8 Ways to Prevent Medication Errors in Kids

A new study finds that medication errors are common in children. Here is how to keep your child safe.

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 A child with a chronic medical condition, such as sickle cell anemia, cancer, or epilepsy, may require several doses of medication per day—a routine that can be tough to keep up with. So tough, in fact, that a new study, presented Monday at the Pediatric Academic Societies annual meeting in Vancouver finds that errors in giving medications to children at home are not uncommon. Researchers identified 128 medication errors—such as giving too much or too little of a drug—during visits to the homes of 83 children between December 2007 and September 2009. Seventy three of those errors had the potential to harm the child, while 10 errors actually caused injury.

[Read: Keeping Your Child Safe in the Hospital: Avoiding Medical Errors.]

"In some homes, we found up to six errors," says lead study author Kathleen Walsh, assistant professor of pediatrics at the University of Massachusetts Medical School. Homes that didn't have a centralized location for medication and those where children were responsible for administering their own medications, with no parental oversight, were more likely to have errors, she says.

But Walsh emphasizes that such mistakes are preventable—if parents take precautions. Here are 8 tips for preventing medication errors:

[Review U.S. News's list of America's Best Children's Hospitals.]

Don't rely your memory. Instead, ask your child's doctor for medication instructions in writing, including the proper dosage and time of day to give the medicine. This is especially helpful when more than one adult cares for the child, Walsh says.

Be inquisitive. If you don't understand the doctor's instructions, ask him for clarification. "[Parents] should make sure that they know exactly what they're doing, and the doctor should help with that," Walsh says. There's no room for guesswork.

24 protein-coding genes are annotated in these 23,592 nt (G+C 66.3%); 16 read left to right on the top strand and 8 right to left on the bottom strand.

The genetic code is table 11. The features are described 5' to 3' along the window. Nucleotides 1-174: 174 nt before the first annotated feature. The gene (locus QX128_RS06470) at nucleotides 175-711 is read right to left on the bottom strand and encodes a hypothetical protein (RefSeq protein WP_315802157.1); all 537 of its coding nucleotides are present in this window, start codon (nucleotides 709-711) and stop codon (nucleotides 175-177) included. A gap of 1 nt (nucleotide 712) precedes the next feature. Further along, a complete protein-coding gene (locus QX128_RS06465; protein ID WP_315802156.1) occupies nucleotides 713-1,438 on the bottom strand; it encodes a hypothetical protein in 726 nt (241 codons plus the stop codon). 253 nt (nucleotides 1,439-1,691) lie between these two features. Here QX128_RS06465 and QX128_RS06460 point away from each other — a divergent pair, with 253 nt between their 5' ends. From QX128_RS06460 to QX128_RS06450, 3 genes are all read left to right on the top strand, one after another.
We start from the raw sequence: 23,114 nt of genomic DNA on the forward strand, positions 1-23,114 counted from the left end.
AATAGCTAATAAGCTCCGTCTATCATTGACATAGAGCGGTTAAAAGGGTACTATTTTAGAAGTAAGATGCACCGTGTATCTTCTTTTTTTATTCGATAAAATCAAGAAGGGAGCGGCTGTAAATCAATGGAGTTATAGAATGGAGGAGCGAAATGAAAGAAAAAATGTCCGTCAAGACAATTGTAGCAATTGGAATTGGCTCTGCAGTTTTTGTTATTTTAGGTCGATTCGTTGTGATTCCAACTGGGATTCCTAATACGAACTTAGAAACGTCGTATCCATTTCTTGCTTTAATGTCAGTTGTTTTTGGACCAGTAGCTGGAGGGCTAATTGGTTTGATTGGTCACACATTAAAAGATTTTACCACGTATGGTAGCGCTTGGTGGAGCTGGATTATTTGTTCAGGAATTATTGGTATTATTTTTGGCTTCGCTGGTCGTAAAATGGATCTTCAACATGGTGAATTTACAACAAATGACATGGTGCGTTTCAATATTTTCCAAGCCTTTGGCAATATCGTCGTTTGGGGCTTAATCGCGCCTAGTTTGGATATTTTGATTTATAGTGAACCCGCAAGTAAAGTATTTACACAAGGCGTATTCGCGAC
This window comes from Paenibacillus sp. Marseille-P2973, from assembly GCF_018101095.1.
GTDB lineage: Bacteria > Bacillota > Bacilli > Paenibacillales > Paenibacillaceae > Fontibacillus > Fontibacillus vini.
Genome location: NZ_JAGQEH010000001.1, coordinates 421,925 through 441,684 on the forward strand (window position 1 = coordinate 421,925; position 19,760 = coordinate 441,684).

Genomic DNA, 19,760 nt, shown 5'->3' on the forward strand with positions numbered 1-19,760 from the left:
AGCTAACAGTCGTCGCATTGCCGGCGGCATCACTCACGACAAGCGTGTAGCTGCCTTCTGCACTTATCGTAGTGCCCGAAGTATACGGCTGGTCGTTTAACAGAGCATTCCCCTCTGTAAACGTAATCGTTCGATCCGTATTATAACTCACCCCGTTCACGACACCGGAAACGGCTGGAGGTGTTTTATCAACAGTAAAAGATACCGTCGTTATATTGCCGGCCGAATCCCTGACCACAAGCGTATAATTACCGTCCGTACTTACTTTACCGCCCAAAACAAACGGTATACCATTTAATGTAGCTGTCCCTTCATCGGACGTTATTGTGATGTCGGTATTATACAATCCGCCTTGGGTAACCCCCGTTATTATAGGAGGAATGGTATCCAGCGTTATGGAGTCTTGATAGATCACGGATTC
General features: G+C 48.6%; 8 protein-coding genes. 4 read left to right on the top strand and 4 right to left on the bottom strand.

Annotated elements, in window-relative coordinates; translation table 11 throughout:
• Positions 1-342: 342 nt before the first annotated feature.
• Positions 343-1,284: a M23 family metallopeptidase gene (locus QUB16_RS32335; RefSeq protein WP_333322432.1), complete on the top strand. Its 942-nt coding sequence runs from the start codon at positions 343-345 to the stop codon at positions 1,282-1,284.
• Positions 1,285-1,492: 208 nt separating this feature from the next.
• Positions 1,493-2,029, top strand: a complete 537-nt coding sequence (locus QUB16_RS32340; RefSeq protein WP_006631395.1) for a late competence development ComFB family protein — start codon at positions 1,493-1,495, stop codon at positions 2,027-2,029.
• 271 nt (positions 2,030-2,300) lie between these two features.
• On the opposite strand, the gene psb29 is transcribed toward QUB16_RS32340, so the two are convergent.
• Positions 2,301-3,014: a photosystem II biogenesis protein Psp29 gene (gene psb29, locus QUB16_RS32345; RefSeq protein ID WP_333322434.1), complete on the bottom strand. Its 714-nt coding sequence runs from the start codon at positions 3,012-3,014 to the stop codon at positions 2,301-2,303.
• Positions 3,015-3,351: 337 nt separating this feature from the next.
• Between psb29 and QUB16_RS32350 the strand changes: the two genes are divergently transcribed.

Get organized. Select an area where you plan to keep all medications, rather than having them scattered throughout the home in different bathrooms, bedrooms, and closets, Walsh advises. Homes that had the fewest medication errors in the study were those in which all medicines were kept in one location, with expiration dates easily accessible.

Use the proper equipment. Ask your child's doctor how best to administer the medicine. He may recommend using a pill splitter, rather than a knife, if a medication needs to be cut apart. Or, he may suggest using a syringe or medicine cup to ensure correct dosing. One warning: If the markings on your syringe or medicine cup wear away, replace the device promptly to guarantee that your child gets the right amount of medicine.

[Read: Avoiding Lethal Medication Mishaps.]

Make a list. Keep a running tally of your child's medicines along with a notation indicating why the child is taking each drug. Bring this list with you to all doctor's appointments. About two-thirds of the families in the study didn't maintain such a list, and they were more likely to experience medication errors, Walsh says.

Be creative. Some families in the study used cellphone alarms as reminders to take medications, and some used computerized calendars or Excel spreadsheets to monitor dates and times medications were administered. Others used pill containers labeled with the day of the week in order to keep track of a child's medication schedule, but Walsh warns that this method can be risky for young children, since these containers are not childproof.

Don't stop a medication without telling your child's doctor. Some parents stopped giving their children medicines because they didn't like the side effects—drowsiness, for example—but they failed to tell the doctor who prescribed the medicine about their concerns. "Being very honest and clear about what you're doing at home is important because it can affect your child's health," Walsh says. For conditions like cancer, the risk of stopping an essential medication could be deadly.

Don't let your child do it on his own. Even older children and teenagers still need some oversight, Walsh says. Adolescents and teenagers tend to think they're invincible, she says, which is a recipe for problems if that perception tempts them to skip needed doses. In homes visited as part of the study, children as young as 9 were responsible for administering their own medicines, but "what we found is those kids weren't taking their medicine," Walsh says. The takeaway: By the time children become teenagers, they should be in charge of taking their own medicine, but parents should watch closely to make sure they're following instructions. In essence, "trust, but verify," Walsh says.